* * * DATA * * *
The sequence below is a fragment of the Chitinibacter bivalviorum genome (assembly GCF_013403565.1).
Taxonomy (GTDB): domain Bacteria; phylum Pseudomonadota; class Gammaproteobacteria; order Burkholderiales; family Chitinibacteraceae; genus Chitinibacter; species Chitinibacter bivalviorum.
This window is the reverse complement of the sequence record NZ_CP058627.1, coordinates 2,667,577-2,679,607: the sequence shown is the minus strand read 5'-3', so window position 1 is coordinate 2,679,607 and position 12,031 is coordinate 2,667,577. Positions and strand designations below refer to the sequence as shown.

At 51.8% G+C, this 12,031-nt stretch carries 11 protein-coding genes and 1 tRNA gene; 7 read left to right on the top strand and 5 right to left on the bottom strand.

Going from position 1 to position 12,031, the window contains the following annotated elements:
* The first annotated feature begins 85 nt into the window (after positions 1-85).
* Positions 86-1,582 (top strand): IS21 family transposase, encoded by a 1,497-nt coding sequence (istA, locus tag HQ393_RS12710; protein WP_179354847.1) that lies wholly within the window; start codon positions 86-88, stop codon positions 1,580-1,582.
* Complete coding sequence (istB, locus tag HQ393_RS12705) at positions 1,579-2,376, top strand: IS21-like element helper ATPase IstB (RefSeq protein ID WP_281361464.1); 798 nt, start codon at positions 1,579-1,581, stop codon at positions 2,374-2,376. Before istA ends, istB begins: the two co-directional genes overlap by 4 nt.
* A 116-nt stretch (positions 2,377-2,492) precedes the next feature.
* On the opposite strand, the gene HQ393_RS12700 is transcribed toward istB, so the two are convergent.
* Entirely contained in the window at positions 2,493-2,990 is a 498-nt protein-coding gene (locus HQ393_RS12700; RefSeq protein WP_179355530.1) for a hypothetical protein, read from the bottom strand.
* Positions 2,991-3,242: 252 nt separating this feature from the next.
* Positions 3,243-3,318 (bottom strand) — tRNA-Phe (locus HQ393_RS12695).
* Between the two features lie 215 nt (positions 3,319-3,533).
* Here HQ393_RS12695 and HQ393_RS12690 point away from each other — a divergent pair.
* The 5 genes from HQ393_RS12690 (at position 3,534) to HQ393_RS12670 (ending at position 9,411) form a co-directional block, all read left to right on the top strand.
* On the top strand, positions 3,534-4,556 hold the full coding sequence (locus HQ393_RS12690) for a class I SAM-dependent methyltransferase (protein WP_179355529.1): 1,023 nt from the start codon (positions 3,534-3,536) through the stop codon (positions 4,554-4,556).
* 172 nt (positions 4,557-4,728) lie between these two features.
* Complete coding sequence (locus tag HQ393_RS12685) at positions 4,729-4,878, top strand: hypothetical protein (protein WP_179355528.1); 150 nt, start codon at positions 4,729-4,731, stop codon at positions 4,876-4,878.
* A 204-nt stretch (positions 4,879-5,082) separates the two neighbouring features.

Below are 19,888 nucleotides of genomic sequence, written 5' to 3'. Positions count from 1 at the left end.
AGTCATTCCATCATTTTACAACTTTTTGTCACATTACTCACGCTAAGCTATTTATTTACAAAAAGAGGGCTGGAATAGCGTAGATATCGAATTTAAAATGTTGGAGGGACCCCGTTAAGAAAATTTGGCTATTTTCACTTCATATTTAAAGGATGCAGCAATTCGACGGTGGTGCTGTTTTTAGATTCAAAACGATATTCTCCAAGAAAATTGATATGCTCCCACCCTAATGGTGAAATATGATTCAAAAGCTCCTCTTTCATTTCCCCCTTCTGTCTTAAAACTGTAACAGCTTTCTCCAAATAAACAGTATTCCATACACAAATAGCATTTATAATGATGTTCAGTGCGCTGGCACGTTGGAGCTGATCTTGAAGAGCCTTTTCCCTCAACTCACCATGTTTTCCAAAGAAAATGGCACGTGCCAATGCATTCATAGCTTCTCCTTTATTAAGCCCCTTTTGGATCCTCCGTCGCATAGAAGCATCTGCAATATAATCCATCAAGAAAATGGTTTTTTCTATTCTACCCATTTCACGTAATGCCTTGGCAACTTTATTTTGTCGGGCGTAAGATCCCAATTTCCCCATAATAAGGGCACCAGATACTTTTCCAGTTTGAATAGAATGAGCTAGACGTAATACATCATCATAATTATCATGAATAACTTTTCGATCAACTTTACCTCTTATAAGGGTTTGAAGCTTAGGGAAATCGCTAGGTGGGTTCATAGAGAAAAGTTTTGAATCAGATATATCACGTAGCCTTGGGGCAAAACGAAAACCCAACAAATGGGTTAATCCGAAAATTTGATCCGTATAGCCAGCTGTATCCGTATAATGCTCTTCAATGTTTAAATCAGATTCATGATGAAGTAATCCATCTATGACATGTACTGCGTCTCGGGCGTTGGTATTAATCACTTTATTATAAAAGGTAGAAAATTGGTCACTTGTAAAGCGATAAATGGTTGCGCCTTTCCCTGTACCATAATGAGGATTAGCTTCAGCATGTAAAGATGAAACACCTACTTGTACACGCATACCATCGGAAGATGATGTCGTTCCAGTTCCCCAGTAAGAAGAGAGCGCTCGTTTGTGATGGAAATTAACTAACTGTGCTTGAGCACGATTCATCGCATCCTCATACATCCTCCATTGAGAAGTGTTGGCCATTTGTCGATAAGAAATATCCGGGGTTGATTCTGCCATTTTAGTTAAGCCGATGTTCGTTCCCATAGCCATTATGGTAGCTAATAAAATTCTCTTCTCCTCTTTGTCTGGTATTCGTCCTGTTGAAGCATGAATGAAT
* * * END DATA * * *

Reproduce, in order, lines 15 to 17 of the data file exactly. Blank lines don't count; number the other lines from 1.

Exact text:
* Here HQ393_RS12695 and HQ393_RS12690 point away from each other — a divergent pair.
* The 5 genes from HQ393_RS12690 (at position 3,534) to HQ393_RS12670 (ending at position 9,411) form a co-directional block, all read left to right on the top strand.
* On the top strand, positions 3,534-4,556 hold the full coding sequence (locus HQ393_RS12690) for a class I SAM-dependent methyltransferase (protein WP_179355529.1): 1,023 nt from the start codon (positions 3,534-3,536) through the stop codon (positions 4,554-4,556).